The peer-to-peer lending startup had connected borrowers and sellers for personal loans up to $35,000, but now it's catering to small businesses with $100,000 loans.
Renaud Laplanche's business connecting lenders and borrowers is accelerating toward an IPO. In an interview, he scoffs at traditional banks and hints at what'll come of Google's $125 million investment.
The search giant takes a minority stake in the company, which hooks up people who need cash with those who are willing to dole it out.
The startup, which offers borrowers and lenders better interest rates than banks, is angling to become a publicly traded company.
The company launched a pilot program in September and will offer it to more customers in the coming weeks.
Now, with more than 100,000 titles in its lending library, the e-commerce giant says more independent books are being bought and read.
It's like a buy-one-get-one-free deal: loan out an e-book you've purchased and you'll get a loan from someone else in return. These services pair you up with interested parties.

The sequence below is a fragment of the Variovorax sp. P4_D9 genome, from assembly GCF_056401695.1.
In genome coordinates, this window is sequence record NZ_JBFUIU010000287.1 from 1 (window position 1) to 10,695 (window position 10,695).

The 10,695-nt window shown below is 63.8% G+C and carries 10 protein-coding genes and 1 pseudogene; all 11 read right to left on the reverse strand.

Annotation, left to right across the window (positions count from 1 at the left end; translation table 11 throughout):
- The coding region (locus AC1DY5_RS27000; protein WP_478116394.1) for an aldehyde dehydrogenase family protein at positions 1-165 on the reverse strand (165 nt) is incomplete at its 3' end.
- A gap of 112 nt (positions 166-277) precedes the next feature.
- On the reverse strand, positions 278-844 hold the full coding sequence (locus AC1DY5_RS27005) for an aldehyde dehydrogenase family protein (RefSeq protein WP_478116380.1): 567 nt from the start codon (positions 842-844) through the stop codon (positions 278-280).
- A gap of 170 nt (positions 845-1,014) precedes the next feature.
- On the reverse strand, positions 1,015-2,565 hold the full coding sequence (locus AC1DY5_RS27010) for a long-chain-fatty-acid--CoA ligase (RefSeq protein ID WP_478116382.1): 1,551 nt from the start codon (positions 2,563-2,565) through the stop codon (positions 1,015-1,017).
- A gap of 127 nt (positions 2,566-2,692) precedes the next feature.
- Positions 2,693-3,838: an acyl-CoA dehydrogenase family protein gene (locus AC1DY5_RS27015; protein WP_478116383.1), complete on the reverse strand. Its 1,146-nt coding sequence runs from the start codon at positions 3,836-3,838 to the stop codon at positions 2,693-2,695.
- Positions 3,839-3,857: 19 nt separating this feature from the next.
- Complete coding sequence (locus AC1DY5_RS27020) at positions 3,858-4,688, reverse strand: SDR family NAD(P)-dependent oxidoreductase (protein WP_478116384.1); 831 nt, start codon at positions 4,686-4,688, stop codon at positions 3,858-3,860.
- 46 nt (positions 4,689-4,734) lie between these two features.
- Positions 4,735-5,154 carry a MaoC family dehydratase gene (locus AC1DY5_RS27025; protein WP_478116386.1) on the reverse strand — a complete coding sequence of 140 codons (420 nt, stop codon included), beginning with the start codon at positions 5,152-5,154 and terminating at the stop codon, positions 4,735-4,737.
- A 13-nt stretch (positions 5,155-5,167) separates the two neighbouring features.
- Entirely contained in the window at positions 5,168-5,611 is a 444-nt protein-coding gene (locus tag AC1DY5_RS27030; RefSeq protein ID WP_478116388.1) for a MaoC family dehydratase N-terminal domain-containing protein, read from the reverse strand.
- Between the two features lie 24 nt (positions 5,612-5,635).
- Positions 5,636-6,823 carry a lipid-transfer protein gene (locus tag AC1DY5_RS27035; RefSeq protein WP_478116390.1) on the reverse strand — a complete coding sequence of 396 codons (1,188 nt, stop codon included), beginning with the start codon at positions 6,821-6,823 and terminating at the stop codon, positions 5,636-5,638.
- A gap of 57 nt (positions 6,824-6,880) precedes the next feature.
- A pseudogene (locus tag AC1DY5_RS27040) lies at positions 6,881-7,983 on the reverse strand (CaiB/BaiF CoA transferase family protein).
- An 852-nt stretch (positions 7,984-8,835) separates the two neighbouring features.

commentary: Several authors on Twitter mistook an e-book lending Web site for a piracy hub, a mistake that eventually took the site offline. As the dust settles, a disturbing picture of file-sharing hysteria emerges.
Later this year, Kindle users will be able to lend out certain titles to other Kindle users, once, for up to 14 days. You'll also soon be able to read Kindle newspaper and magazine subscriptions on other devices.
Starting today, Amazon customers can now borrow all seven Harry Potter books in English, French, Italian, German, and Spanish.